2. Scope of the project
  3. Information architecture
  4. Build and integrate
  5. Site publishing

[blackbirdpie url=”https://twitter.com/philltran/status/91287274905546752″]

Define the project

  • Figuring out who is on the team and what they do
  • It’s important to define these up front

Scope of the project

  • Common vision, defining an audience, review the data, technical needs
  • Audiences can mean more than one
  • How do we talk to the audience as a human
  • Persona’s should have names and refer to them as actual individuals
  • How can we best deliver your content to your audience
  • The scope of a website doesn’t end when it launches, it stretches for years after.
  • You can’t jump ahead in the process

Information architecture

  • Looking at all the information and start recognizing patterns
  • Sticky notes are a great way to visualize information to recognize patterns
  • Chunking is grouping information
  • Queueing is prioritizing information
  • Filters is creating unique access for multiple users
  • Abstracting is creating a consistant look from page to page to orient the user and allow them to get around
  • Where does the complexity of the site lie? In the back end or frontend for the user?

[blackbirdpie url=”https://twitter.com/philltran/status/91291238355046400″]

Build and integrate

  • File management and naming conventions
  • Optimizing multimedia
  • Populating content
  • Site testing, not just functional but also the ascetics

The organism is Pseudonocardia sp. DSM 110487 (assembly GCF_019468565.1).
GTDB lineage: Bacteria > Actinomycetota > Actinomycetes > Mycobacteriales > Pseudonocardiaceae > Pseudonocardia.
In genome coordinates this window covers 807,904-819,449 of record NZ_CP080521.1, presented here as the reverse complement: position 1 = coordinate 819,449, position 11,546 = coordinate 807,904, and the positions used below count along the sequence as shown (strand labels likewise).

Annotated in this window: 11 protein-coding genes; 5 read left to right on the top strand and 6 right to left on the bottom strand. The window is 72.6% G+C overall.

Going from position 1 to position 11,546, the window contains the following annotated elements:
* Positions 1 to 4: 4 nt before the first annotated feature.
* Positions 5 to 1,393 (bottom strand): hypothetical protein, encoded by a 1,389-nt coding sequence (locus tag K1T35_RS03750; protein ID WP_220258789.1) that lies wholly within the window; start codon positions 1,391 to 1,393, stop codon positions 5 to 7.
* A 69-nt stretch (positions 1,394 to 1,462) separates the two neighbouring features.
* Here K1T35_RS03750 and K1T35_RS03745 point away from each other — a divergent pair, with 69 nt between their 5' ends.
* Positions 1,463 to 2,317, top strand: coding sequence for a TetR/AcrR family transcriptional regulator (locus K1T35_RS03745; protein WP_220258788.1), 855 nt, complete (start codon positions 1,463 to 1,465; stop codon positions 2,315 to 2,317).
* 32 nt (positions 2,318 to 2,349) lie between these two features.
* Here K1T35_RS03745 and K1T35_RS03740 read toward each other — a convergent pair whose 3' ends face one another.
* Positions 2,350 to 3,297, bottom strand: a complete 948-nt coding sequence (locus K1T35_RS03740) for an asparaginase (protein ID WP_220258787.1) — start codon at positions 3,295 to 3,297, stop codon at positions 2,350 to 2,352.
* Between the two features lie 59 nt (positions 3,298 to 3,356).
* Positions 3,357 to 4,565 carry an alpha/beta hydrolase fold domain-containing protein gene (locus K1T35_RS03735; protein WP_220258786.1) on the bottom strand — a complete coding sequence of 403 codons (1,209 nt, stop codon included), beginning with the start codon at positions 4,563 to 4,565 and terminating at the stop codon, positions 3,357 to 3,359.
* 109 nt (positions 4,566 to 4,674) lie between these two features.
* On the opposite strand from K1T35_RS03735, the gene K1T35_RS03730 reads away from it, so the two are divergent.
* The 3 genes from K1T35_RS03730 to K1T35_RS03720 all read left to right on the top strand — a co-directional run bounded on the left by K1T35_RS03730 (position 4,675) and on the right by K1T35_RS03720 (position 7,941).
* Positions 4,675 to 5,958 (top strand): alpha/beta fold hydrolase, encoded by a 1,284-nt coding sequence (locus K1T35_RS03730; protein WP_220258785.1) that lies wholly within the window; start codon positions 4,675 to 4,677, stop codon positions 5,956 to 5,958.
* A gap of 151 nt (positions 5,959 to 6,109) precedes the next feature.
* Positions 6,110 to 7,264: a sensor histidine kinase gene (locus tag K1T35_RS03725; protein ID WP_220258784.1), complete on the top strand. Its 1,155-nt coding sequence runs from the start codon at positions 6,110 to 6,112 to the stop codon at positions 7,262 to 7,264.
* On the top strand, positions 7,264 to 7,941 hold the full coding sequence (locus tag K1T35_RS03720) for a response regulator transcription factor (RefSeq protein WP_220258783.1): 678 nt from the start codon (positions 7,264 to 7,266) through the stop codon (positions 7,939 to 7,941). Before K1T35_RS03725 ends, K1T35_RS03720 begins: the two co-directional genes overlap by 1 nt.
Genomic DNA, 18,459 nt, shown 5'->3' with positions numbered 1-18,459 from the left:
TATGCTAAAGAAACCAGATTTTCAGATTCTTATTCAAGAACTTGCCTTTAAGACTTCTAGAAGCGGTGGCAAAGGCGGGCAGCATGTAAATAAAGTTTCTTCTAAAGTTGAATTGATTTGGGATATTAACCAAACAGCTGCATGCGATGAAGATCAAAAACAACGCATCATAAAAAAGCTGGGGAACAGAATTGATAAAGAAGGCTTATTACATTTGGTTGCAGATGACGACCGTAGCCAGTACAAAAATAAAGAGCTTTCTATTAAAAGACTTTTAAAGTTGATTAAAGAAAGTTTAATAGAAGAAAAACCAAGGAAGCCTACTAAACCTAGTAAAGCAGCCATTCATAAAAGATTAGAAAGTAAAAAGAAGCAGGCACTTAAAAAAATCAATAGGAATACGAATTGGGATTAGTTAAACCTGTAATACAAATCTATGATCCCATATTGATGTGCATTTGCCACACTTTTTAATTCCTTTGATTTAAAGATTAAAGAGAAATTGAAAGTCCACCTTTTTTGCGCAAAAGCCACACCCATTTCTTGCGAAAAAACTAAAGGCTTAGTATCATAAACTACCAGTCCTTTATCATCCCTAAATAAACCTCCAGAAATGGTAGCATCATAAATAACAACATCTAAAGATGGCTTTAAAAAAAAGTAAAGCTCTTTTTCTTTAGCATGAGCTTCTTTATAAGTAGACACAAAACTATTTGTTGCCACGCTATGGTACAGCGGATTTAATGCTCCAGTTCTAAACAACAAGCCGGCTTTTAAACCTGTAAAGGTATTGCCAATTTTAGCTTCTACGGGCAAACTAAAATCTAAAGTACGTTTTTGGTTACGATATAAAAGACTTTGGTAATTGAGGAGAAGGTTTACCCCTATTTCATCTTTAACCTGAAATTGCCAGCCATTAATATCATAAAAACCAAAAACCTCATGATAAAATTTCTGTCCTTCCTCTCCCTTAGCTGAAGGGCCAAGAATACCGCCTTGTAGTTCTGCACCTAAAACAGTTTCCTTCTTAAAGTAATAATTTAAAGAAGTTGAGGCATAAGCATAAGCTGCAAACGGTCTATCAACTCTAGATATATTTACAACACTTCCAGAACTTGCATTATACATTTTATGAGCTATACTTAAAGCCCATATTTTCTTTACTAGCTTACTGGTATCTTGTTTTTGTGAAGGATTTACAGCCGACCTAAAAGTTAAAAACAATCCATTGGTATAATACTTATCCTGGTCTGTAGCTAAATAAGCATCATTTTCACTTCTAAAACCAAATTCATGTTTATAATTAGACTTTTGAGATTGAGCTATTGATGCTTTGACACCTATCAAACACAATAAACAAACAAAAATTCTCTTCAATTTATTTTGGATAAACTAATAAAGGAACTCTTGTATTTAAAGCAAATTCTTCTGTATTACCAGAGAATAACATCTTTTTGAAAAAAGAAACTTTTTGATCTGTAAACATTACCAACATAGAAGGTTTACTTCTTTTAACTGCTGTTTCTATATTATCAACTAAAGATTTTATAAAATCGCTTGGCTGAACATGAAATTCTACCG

Site publishing

  • Site Launch
  • Training, Updates, Maintenance
  • Debrief

[blackbirdpie url=”https://twitter.com/refreshdetroit/status/91297540523298816″]

Things often overlooked

Your client knows the problem. Design is problem solving.

The project manager talks to the client so there is a single voice and ears for the entire project. One person can have multiple roles.

The content expert might not always be client. Writer/Editor. Usability Testing, Information Architect. Technology Researcher.

Visual designers are the person on the team that everyone’s favorite. Photographer. Illustrator. Multimedia Designer. Bringing the illustrator in early on can yield a lot of illustrations that explain the process to get everyone on the same page. It can expand understanding.

Technical designers look at everything that makes the website possible. Database developer. IT security specialist.

Usability designer. Test/focus group coordinator. Search engine optimization manager. Social media manager. Site analytics. Transition coordinator.

We consume web content as snacks, not meals. We scan, pick and choose what to interact with.

More Information: http://designprocessmoreorless.com/